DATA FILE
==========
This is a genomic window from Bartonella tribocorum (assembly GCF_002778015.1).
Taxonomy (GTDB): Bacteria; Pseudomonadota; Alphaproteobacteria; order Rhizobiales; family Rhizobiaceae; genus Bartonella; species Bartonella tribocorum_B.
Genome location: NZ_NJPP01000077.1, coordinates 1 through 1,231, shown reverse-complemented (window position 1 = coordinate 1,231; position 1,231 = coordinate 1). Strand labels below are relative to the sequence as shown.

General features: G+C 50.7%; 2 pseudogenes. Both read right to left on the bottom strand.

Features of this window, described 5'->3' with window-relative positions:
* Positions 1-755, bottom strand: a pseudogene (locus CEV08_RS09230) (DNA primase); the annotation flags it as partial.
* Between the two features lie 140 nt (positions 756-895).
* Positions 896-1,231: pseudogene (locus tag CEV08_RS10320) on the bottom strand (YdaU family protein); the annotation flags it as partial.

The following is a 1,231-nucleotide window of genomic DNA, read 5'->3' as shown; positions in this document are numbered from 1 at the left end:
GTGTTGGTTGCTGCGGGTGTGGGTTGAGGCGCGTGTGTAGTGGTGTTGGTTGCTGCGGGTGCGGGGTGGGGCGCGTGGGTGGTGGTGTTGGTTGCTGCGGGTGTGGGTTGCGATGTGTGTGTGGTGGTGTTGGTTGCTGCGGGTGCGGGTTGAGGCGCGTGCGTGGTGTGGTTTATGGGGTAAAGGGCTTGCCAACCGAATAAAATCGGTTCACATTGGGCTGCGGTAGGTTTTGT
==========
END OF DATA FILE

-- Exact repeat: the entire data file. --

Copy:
This is a genomic window from Bartonella tribocorum (assembly GCF_002778015.1).
Taxonomy (GTDB): Bacteria; Pseudomonadota; Alphaproteobacteria; order Rhizobiales; family Rhizobiaceae; genus Bartonella; species Bartonella tribocorum_B.
Genome location: NZ_NJPP01000077.1, coordinates 1 through 1,231, shown reverse-complemented (window position 1 = coordinate 1,231; position 1,231 = coordinate 1). Strand labels below are relative to the sequence as shown.

General features: G+C 50.7%; 2 pseudogenes. Both read right to left on the bottom strand.

Features of this window, described 5'->3' with window-relative positions:
* Positions 1-755, bottom strand: a pseudogene (locus CEV08_RS09230) (DNA primase); the annotation flags it as partial.
* Between the two features lie 140 nt (positions 756-895).
* Positions 896-1,231: pseudogene (locus tag CEV08_RS10320) on the bottom strand (YdaU family protein); the annotation flags it as partial.

The following is a 1,231-nucleotide window of genomic DNA, read 5'->3' as shown; positions in this document are numbered from 1 at the left end:
GTGTTGGTTGCTGCGGGTGTGGGTTGAGGCGCGTGTGTAGTGGTGTTGGTTGCTGCGGGTGCGGGGTGGGGCGCGTGGGTGGTGGTGTTGGTTGCTGCGGGTGTGGGTTGCGATGTGTGTGTGGTGGTGTTGGTTGCTGCGGGTGCGGGTTGAGGCGCGTGCGTGGTGTGGTTTATGGGGTAAAGGGCTTGCCAACCGAATAAAATCGGTTCACATTGGGCTGCGGTAGGTTTTGT